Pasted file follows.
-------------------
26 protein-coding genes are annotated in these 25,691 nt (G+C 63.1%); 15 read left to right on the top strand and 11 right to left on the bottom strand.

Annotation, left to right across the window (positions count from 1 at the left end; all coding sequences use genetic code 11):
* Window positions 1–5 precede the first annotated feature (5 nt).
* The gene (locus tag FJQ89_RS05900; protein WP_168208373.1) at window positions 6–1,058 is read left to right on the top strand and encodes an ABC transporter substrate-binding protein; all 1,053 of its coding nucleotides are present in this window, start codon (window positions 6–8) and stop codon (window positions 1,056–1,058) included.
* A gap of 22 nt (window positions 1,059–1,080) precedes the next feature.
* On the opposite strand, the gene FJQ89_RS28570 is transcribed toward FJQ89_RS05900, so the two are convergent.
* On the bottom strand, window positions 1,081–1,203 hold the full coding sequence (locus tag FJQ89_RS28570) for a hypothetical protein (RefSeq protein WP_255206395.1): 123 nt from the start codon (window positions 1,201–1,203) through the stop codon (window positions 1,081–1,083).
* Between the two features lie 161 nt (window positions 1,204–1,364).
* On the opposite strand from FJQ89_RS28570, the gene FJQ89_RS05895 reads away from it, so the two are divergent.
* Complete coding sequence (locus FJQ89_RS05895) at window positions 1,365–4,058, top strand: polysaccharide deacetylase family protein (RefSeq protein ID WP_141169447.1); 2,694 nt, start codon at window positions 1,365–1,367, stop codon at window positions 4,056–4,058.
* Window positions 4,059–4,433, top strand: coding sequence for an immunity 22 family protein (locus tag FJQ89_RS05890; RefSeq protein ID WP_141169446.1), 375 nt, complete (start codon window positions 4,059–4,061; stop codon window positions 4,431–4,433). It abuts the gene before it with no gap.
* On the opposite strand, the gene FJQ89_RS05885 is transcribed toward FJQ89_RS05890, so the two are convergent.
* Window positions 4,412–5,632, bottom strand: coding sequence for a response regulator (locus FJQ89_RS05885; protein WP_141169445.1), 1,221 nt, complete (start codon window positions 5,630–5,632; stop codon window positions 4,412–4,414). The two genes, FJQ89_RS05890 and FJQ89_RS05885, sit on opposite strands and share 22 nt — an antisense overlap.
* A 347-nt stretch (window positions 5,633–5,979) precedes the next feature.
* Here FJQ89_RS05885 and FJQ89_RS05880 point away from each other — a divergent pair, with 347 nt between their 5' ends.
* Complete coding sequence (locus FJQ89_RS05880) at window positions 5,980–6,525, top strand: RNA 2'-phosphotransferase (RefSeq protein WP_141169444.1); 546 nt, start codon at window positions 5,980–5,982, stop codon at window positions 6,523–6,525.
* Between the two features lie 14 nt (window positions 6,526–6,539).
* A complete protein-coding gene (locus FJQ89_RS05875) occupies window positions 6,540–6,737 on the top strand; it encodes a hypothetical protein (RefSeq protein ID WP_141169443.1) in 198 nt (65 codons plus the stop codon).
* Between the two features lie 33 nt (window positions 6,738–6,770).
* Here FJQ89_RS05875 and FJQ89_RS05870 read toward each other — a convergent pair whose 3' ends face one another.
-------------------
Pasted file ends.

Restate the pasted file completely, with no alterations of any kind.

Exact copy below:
26 protein-coding genes are annotated in these 25,691 nt (G+C 63.1%); 15 read left to right on the top strand and 11 right to left on the bottom strand.

Annotation, left to right across the window (positions count from 1 at the left end; all coding sequences use genetic code 11):
* Window positions 1–5 precede the first annotated feature (5 nt).
* The gene (locus tag FJQ89_RS05900; protein WP_168208373.1) at window positions 6–1,058 is read left to right on the top strand and encodes an ABC transporter substrate-binding protein; all 1,053 of its coding nucleotides are present in this window, start codon (window positions 6–8) and stop codon (window positions 1,056–1,058) included.
* A gap of 22 nt (window positions 1,059–1,080) precedes the next feature.
* On the opposite strand, the gene FJQ89_RS28570 is transcribed toward FJQ89_RS05900, so the two are convergent.
* On the bottom strand, window positions 1,081–1,203 hold the full coding sequence (locus tag FJQ89_RS28570) for a hypothetical protein (RefSeq protein WP_255206395.1): 123 nt from the start codon (window positions 1,201–1,203) through the stop codon (window positions 1,081–1,083).
* Between the two features lie 161 nt (window positions 1,204–1,364).
* On the opposite strand from FJQ89_RS28570, the gene FJQ89_RS05895 reads away from it, so the two are divergent.
* Complete coding sequence (locus FJQ89_RS05895) at window positions 1,365–4,058, top strand: polysaccharide deacetylase family protein (RefSeq protein ID WP_141169447.1); 2,694 nt, start codon at window positions 1,365–1,367, stop codon at window positions 4,056–4,058.
* Window positions 4,059–4,433, top strand: coding sequence for an immunity 22 family protein (locus tag FJQ89_RS05890; RefSeq protein ID WP_141169446.1), 375 nt, complete (start codon window positions 4,059–4,061; stop codon window positions 4,431–4,433). It abuts the gene before it with no gap.
* On the opposite strand, the gene FJQ89_RS05885 is transcribed toward FJQ89_RS05890, so the two are convergent.
* Window positions 4,412–5,632, bottom strand: coding sequence for a response regulator (locus FJQ89_RS05885; protein WP_141169445.1), 1,221 nt, complete (start codon window positions 5,630–5,632; stop codon window positions 4,412–4,414). The two genes, FJQ89_RS05890 and FJQ89_RS05885, sit on opposite strands and share 22 nt — an antisense overlap.
* A 347-nt stretch (window positions 5,633–5,979) precedes the next feature.
* Here FJQ89_RS05885 and FJQ89_RS05880 point away from each other — a divergent pair, with 347 nt between their 5' ends.
* Complete coding sequence (locus FJQ89_RS05880) at window positions 5,980–6,525, top strand: RNA 2'-phosphotransferase (RefSeq protein WP_141169444.1); 546 nt, start codon at window positions 5,980–5,982, stop codon at window positions 6,523–6,525.
* Between the two features lie 14 nt (window positions 6,526–6,539).
* A complete protein-coding gene (locus FJQ89_RS05875) occupies window positions 6,540–6,737 on the top strand; it encodes a hypothetical protein (RefSeq protein ID WP_141169443.1) in 198 nt (65 codons plus the stop codon).
* Between the two features lie 33 nt (window positions 6,738–6,770).
* Here FJQ89_RS05875 and FJQ89_RS05870 read toward each other — a convergent pair whose 3' ends face one another.